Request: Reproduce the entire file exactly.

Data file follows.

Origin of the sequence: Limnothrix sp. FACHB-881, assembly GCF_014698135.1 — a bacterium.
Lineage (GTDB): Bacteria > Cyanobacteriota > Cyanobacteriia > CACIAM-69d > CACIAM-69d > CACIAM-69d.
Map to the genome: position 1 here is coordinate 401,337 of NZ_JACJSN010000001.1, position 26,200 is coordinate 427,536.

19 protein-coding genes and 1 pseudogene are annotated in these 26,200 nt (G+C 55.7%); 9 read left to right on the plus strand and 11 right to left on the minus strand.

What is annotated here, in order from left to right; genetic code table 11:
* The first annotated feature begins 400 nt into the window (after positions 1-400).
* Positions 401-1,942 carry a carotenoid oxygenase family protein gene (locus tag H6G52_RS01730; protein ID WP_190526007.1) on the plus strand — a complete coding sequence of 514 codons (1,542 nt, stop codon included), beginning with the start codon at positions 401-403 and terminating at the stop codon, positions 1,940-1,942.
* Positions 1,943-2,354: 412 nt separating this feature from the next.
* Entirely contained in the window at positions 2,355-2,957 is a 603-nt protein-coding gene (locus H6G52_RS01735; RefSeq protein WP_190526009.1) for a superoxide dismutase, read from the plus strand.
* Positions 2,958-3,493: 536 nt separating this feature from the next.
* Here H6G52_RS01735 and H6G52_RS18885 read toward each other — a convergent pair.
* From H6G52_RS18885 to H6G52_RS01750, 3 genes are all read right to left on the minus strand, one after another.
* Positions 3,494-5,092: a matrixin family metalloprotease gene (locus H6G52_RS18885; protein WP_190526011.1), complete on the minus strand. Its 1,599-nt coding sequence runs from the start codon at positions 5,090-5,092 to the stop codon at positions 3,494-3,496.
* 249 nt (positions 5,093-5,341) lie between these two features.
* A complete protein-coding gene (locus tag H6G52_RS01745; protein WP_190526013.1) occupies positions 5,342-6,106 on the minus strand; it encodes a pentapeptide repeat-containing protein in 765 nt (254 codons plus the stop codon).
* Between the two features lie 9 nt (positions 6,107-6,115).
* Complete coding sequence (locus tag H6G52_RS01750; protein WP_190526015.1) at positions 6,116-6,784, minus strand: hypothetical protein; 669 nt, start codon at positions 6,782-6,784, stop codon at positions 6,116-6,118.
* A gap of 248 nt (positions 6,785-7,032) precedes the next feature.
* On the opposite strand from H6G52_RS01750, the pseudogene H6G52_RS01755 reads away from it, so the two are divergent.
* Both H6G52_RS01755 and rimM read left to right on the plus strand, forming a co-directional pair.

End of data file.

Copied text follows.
Origin of the sequence: Limnothrix sp. FACHB-881, assembly GCF_014698135.1 — a bacterium.
Lineage (GTDB): Bacteria > Cyanobacteriota > Cyanobacteriia > CACIAM-69d > CACIAM-69d > CACIAM-69d.
Map to the genome: position 1 here is coordinate 401,337 of NZ_JACJSN010000001.1, position 26,200 is coordinate 427,536.

19 protein-coding genes and 1 pseudogene are annotated in these 26,200 nt (G+C 55.7%); 9 read left to right on the plus strand and 11 right to left on the minus strand.

What is annotated here, in order from left to right; genetic code table 11:
* The first annotated feature begins 400 nt into the window (after positions 1-400).
* Positions 401-1,942 carry a carotenoid oxygenase family protein gene (locus tag H6G52_RS01730; protein ID WP_190526007.1) on the plus strand — a complete coding sequence of 514 codons (1,542 nt, stop codon included), beginning with the start codon at positions 401-403 and terminating at the stop codon, positions 1,940-1,942.
* Positions 1,943-2,354: 412 nt separating this feature from the next.
* Entirely contained in the window at positions 2,355-2,957 is a 603-nt protein-coding gene (locus H6G52_RS01735; RefSeq protein WP_190526009.1) for a superoxide dismutase, read from the plus strand.
* Positions 2,958-3,493: 536 nt separating this feature from the next.
* Here H6G52_RS01735 and H6G52_RS18885 read toward each other — a convergent pair.
* From H6G52_RS18885 to H6G52_RS01750, 3 genes are all read right to left on the minus strand, one after another.
* Positions 3,494-5,092: a matrixin family metalloprotease gene (locus H6G52_RS18885; protein WP_190526011.1), complete on the minus strand. Its 1,599-nt coding sequence runs from the start codon at positions 5,090-5,092 to the stop codon at positions 3,494-3,496.
* 249 nt (positions 5,093-5,341) lie between these two features.
* A complete protein-coding gene (locus tag H6G52_RS01745; protein WP_190526013.1) occupies positions 5,342-6,106 on the minus strand; it encodes a pentapeptide repeat-containing protein in 765 nt (254 codons plus the stop codon).
* Between the two features lie 9 nt (positions 6,107-6,115).
* Complete coding sequence (locus tag H6G52_RS01750; protein WP_190526015.1) at positions 6,116-6,784, minus strand: hypothetical protein; 669 nt, start codon at positions 6,782-6,784, stop codon at positions 6,116-6,118.
* A gap of 248 nt (positions 6,785-7,032) precedes the next feature.
* On the opposite strand from H6G52_RS01750, the pseudogene H6G52_RS01755 reads away from it, so the two are divergent.
* Both H6G52_RS01755 and rimM read left to right on the plus strand, forming a co-directional pair.